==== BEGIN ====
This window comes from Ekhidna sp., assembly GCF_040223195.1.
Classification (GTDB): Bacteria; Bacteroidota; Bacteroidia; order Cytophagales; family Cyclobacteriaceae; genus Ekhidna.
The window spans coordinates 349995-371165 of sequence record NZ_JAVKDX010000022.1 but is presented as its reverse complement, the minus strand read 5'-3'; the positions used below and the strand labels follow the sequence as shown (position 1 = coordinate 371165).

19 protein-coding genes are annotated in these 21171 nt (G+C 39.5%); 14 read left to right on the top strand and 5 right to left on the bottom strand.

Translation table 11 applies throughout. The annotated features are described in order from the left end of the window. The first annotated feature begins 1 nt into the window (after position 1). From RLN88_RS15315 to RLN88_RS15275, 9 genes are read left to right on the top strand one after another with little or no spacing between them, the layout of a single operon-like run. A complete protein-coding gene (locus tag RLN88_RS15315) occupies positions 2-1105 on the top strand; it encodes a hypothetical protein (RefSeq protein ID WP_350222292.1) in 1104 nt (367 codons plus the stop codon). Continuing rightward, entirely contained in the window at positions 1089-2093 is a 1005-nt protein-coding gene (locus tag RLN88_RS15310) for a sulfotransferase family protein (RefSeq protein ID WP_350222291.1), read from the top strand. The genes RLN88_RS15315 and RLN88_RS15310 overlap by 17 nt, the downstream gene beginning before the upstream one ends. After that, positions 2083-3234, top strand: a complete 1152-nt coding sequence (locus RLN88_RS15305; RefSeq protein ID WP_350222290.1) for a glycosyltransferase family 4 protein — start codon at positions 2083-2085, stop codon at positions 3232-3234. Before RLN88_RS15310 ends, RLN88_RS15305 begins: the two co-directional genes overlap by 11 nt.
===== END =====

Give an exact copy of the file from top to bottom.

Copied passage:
This window comes from Ekhidna sp., assembly GCF_040223195.1.
Classification (GTDB): Bacteria; Bacteroidota; Bacteroidia; order Cytophagales; family Cyclobacteriaceae; genus Ekhidna.
The window spans coordinates 349995-371165 of sequence record NZ_JAVKDX010000022.1 but is presented as its reverse complement, the minus strand read 5'-3'; the positions used below and the strand labels follow the sequence as shown (position 1 = coordinate 371165).

19 protein-coding genes are annotated in these 21171 nt (G+C 39.5%); 14 read left to right on the top strand and 5 right to left on the bottom strand.

Translation table 11 applies throughout. The annotated features are described in order from the left end of the window. The first annotated feature begins 1 nt into the window (after position 1). From RLN88_RS15315 to RLN88_RS15275, 9 genes are read left to right on the top strand one after another with little or no spacing between them, the layout of a single operon-like run. A complete protein-coding gene (locus tag RLN88_RS15315) occupies positions 2-1105 on the top strand; it encodes a hypothetical protein (RefSeq protein ID WP_350222292.1) in 1104 nt (367 codons plus the stop codon). Continuing rightward, entirely contained in the window at positions 1089-2093 is a 1005-nt protein-coding gene (locus tag RLN88_RS15310) for a sulfotransferase family protein (RefSeq protein ID WP_350222291.1), read from the top strand. The genes RLN88_RS15315 and RLN88_RS15310 overlap by 17 nt, the downstream gene beginning before the upstream one ends. After that, positions 2083-3234, top strand: a complete 1152-nt coding sequence (locus RLN88_RS15305; RefSeq protein ID WP_350222290.1) for a glycosyltransferase family 4 protein — start codon at positions 2083-2085, stop codon at positions 3232-3234. Before RLN88_RS15310 ends, RLN88_RS15305 begins: the two co-directional genes overlap by 11 nt.